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The PEOPLE of the State of New York, Plaintiff, v. Garis ORTEGA, Defendant.

No. 3921/02.

Decided: August 08, 2017

New York County District Attorney Cyrus R. Vance Jr., (Courtney Groves, of counsel), for the People. Thomas A. Kenniff, for Defendant.

On March 29, 2013, the Defendant was convicted after a jury trial presided over by this Court of one count of Rape in the First Degree, one count of Sexual Abuse in the First Degree and one count of Rape in the Third Degree. He moves here to vacate that judgment pursuant to CPL 440.10(1)(h) asserting that the Court did not conduct a proper inquiry pursuant to Batson v. Kentucky, 476 U.S. 79 (1986) when defense counsel raised an objection to the “prosecutor's exclusion of dark-complexioned male jurors”1 . Defendant's argument is based on the recent decision of the New York Court of Appeals in People v. Bridgeforth, 28 NY3d 667 (2016), which held that discrimination in jury selection based on skin color “as a classification separate from race” [or ethnicity] is a proper basis on which to raise a Batson challenge.2 The Bridgeforth decision was issued subsequent to the exhaustion of the Defendant's appeals in this case.

For the reasons set forth below the Defendant's motion is denied. This case also illustrates, however, the practical issues which are sure to recur as trial courts struggle with the question of how skin color, as distinct from race or ethnicity, should be assessed in Batson challenges. The rationale for the Bridgeforth decision is compelling. How trial courts will be able to practically assess whether a party is discriminating against jurors by virtue of “similar skin color, for example, dark-colored”3 is less clear.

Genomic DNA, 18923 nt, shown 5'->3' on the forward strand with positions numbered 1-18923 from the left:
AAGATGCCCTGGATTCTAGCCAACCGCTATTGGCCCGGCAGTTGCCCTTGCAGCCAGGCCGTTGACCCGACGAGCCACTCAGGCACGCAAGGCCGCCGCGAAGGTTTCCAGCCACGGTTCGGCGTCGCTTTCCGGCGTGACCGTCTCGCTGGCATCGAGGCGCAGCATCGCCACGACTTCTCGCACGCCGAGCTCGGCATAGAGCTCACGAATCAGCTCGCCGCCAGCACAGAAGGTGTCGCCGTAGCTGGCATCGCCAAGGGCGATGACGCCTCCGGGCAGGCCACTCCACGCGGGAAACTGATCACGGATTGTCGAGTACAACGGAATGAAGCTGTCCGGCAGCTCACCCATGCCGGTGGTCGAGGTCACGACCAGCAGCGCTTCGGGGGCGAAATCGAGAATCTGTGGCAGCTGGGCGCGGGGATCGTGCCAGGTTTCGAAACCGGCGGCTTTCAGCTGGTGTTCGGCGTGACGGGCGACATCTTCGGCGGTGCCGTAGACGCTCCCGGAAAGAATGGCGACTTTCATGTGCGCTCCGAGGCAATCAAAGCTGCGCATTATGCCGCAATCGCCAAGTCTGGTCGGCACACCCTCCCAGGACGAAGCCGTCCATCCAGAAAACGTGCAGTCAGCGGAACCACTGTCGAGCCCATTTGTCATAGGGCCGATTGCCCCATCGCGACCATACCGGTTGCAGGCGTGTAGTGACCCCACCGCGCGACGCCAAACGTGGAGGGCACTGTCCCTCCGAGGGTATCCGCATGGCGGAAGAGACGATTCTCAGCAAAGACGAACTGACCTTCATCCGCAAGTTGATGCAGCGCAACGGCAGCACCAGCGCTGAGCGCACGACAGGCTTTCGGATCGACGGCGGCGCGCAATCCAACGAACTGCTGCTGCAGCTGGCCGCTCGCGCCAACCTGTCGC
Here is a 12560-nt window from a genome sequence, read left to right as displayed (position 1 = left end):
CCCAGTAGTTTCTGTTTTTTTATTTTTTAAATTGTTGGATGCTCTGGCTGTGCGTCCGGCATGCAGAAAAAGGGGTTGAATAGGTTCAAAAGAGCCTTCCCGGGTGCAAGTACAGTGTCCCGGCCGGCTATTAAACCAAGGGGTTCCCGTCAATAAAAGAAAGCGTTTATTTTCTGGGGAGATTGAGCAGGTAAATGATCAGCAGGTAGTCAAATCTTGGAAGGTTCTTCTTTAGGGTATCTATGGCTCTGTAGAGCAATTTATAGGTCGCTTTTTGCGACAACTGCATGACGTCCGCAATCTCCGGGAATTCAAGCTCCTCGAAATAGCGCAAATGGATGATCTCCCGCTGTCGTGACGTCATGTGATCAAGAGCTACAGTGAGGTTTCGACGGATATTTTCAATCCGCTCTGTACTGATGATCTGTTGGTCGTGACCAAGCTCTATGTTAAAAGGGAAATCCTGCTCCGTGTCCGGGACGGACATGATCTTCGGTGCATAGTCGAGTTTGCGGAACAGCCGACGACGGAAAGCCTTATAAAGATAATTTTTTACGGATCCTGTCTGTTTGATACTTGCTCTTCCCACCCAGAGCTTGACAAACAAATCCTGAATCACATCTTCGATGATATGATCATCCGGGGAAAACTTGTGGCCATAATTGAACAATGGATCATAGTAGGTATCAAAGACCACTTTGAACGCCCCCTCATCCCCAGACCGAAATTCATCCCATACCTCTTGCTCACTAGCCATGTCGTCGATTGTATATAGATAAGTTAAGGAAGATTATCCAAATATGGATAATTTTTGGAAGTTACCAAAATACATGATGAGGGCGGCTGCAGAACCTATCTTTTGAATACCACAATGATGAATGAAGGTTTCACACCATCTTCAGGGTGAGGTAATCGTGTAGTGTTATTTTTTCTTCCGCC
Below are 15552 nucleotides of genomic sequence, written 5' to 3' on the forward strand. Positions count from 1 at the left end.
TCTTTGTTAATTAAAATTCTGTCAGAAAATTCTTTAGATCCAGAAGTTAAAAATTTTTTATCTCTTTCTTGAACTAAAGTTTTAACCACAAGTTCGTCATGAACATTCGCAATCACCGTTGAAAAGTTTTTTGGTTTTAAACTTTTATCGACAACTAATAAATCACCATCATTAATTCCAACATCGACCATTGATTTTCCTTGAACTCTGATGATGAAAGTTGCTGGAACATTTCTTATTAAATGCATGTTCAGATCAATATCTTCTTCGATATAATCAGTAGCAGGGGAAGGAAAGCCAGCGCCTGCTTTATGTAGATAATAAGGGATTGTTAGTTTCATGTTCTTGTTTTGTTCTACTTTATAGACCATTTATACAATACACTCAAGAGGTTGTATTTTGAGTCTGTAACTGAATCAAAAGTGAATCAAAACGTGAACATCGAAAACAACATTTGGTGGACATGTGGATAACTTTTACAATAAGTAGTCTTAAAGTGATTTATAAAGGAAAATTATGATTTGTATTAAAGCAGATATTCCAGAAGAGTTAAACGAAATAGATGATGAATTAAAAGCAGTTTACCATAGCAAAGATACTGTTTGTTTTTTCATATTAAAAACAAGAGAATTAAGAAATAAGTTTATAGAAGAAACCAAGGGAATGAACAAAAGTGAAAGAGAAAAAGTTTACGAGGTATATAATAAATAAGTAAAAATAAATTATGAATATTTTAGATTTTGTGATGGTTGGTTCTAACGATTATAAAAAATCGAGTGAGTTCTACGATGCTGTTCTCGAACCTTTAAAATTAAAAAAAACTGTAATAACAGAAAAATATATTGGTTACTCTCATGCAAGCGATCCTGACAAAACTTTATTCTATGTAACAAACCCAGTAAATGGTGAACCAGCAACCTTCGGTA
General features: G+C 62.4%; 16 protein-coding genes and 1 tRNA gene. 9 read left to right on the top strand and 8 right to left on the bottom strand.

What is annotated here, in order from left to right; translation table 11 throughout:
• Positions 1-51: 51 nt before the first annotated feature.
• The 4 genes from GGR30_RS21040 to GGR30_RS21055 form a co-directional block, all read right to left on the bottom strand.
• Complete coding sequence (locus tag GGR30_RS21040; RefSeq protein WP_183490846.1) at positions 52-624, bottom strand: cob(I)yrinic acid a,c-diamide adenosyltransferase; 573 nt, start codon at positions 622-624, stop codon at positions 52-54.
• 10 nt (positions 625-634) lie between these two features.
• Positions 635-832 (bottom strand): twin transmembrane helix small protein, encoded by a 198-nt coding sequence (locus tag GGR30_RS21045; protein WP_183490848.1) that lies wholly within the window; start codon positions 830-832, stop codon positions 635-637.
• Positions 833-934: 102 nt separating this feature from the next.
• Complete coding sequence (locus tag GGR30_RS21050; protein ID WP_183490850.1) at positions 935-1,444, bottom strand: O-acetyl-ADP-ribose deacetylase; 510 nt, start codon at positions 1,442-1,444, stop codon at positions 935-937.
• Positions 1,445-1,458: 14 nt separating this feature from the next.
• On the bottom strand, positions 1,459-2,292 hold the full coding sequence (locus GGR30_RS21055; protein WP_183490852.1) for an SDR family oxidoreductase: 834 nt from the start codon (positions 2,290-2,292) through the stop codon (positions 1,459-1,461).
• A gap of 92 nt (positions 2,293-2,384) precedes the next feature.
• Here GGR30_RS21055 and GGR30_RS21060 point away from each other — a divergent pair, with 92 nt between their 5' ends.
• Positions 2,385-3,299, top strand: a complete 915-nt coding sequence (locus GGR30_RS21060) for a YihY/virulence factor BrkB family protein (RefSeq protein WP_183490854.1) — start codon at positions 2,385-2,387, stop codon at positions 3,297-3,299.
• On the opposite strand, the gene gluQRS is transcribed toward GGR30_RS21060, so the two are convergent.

The Defendant's conviction arises out of a sexual assault which occurred on November 5, 2010 in Manhattan. The evidence presented by the People indicated that the Defendant approached the complainant on a Manhattan street at approximately 4:00 A.M. and that the complainant and Defendant then agreed to spend time together and shared beers they went to purchase at a drug store. When the complainant reached the door of her building at approximately 5:30 A.M. and rebuffed the Defendant's requests to accompany her to her apartment, the Defendant forcibly raped her in her apartment building vestibule. The complainant managed to escape from the vestibule following the attack and immediately approached a witness parking her car on the street at approximately 6:00 A.M. The complainant told the witness she had just been raped. The witness called the police who then promptly responded to the scene.

The victim in this case was an English woman, who was clearly Caucasian. The Defendant's last name “Ortega” is a common Hispanic surname. The Defendant was also referred to during the People's summation (for a reason not relevant here) as “Black”.4

The Defendant moved twice pursuant to CPL 330.30 to set-aside the verdict against him. Both motions were denied by this Court. The Defendant's direct appeal was then denied (People v. Ortega, 136 AD3d 455 [1st Dept 2016] ) and the Court of Appeals denied leave to appeal on May 13, 2016. 27 NY3d 1073.

During jury selection, defense counsel objected to the prosecutor's challenge of prospective juror No.16, Mr. Daley, stating: “Your honor, as far as I can tell, every male of color who was on this panel has been—Every male of color has been excluded as peremptory challenges by the People.”5 The Court then engaged counsels in a discussion concerning prospective jurors who had been peremptorily challenged by the People prior to Mr. Daley.